Why is the impeachment inquiry not public? Because in the impeachment process, the House acts as a Grand Jury. The fifth amendment states,
No person shall be held to answer for a capital, or otherwise infamous crime, unless on a presentment or indictment of a Grand Jury, except in cases arising in the land or naval forces, or in the Militia, when in actual service in time of War or public danger; nor shall any person be subject for the same offence to be twice put in jeopardy of life or limb; nor shall be compelled in any criminal case to be a witness against himself, nor be deprived of life, liberty, or property, without due process of law; nor shall private property be taken for public use, without just compensation.
Grand juries are private for four reasons: First, to protect the reputation of the defendant in case she or he is accused falsely. Second, to make sure witnesses are also protected from intimidation prior to a possible trial. Third, the inquiry works to establish if there is enough evidence to indict, to accuse the subject of the inquiry. Fourth, in the case of impeachment, sensitive and classified information must be protected.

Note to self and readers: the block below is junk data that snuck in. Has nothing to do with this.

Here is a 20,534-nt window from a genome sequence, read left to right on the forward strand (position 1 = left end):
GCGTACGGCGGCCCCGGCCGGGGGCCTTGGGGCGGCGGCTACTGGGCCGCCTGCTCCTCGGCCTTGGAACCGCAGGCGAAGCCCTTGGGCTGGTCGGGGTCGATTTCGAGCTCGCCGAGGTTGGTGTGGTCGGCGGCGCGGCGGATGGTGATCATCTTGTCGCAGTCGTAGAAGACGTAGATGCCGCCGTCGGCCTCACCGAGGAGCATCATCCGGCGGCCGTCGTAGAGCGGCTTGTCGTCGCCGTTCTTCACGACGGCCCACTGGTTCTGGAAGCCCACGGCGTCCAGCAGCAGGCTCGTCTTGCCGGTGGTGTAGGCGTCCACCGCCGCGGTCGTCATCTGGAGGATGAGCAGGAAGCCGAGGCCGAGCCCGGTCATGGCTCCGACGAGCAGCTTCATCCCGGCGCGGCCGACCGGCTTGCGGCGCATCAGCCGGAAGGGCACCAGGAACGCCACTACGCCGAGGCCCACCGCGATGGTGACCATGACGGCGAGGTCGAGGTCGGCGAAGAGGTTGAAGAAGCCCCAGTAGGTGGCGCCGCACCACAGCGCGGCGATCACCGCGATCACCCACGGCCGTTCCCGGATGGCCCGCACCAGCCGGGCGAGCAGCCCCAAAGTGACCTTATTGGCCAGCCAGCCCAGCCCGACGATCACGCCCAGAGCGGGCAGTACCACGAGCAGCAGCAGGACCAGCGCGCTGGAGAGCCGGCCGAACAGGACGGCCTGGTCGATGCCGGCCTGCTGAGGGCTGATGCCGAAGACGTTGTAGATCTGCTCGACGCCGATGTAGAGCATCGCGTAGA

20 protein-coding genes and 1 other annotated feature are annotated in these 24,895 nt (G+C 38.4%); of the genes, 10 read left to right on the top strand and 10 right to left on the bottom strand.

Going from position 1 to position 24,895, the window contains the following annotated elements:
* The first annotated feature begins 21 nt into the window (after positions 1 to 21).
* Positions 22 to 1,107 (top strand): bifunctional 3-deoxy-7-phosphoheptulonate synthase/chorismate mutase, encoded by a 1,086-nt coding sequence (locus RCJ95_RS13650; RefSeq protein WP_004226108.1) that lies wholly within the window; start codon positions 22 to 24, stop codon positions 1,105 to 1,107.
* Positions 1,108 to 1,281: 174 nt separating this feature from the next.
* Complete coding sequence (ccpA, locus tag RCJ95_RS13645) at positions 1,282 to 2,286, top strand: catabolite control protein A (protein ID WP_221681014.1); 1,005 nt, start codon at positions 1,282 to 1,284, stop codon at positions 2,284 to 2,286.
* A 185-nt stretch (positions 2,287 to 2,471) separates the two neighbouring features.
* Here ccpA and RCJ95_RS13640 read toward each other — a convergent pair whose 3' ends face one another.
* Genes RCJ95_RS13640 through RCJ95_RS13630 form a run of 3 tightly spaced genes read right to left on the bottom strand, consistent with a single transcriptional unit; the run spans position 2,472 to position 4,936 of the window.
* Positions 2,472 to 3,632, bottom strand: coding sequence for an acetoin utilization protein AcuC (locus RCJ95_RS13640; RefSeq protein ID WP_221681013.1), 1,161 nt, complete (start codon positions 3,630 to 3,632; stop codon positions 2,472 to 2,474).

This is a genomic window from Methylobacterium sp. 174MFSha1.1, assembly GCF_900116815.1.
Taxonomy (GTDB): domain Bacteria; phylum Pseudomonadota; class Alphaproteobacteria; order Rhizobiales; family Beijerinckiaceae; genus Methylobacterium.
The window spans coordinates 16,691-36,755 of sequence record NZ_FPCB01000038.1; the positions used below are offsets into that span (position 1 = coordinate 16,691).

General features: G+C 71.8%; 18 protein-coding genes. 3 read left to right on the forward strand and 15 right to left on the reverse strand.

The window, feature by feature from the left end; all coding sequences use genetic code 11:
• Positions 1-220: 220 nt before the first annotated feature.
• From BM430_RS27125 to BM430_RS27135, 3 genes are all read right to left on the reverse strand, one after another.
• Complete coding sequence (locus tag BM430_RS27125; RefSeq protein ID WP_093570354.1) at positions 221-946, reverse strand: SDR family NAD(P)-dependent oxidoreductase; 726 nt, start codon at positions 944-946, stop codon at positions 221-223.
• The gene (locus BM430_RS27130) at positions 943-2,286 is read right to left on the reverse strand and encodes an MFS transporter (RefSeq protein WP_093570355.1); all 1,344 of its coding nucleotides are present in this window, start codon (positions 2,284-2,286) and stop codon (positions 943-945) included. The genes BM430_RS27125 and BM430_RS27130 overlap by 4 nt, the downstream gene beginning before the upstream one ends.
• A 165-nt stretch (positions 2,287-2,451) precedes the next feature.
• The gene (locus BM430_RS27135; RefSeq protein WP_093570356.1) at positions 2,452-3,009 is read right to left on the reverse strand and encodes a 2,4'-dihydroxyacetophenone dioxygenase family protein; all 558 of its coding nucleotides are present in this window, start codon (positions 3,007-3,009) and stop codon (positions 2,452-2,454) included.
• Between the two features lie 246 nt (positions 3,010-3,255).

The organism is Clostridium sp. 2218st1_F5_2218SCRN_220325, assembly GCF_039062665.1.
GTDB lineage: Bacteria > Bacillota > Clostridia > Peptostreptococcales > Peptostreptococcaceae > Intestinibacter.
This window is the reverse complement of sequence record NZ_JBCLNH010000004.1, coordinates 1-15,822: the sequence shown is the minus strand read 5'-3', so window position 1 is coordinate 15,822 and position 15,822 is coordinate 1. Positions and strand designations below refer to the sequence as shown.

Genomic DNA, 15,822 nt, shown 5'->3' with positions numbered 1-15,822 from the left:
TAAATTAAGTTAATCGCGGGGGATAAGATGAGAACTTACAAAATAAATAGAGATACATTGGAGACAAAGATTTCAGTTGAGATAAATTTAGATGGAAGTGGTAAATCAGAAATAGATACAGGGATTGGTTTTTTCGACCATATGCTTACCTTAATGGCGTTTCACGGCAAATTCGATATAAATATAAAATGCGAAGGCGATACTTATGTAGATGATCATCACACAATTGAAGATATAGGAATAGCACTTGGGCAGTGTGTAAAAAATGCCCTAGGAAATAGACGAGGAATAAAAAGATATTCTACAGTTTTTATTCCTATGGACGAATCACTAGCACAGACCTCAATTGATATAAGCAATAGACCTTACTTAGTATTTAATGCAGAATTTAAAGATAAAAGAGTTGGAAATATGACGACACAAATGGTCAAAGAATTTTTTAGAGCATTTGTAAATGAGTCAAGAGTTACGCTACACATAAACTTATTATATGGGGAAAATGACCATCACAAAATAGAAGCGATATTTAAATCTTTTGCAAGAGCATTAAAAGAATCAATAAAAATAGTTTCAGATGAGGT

Unfortunately, the problem with impeachment is that the subject of the inquiry-- in this case President Trump-- is known, as well as some of the witnesses-- but the necessity of keeping classified information under wraps is important as well as establishing whether an formal accusation is warranted.

Those who claim the President is not getting due process are simply wrong. The House is proceeding by the process passed by the Republican controlled House in 2015. Once the inquiry is over, the full House will be presented with the evidence and the defined articles of impeachment. A vote by the full House will be taken. House Republicans who want the entire inquiry to be made public are attempting to sabotage the prescribed Constitutional role of the Senate as the place of trial. Their desire to make the proceedings public now is so they can informally try the case in the House before the public in order to undermine the trial in the Senate. Moreover, Republicans are not being shut out of the inquiry process. Forty-eight Republicans are serving on the various committees working on the inquiry. Thirteen of them were involved in the storming of the closed hearing yesterday. Ursula Perano writes,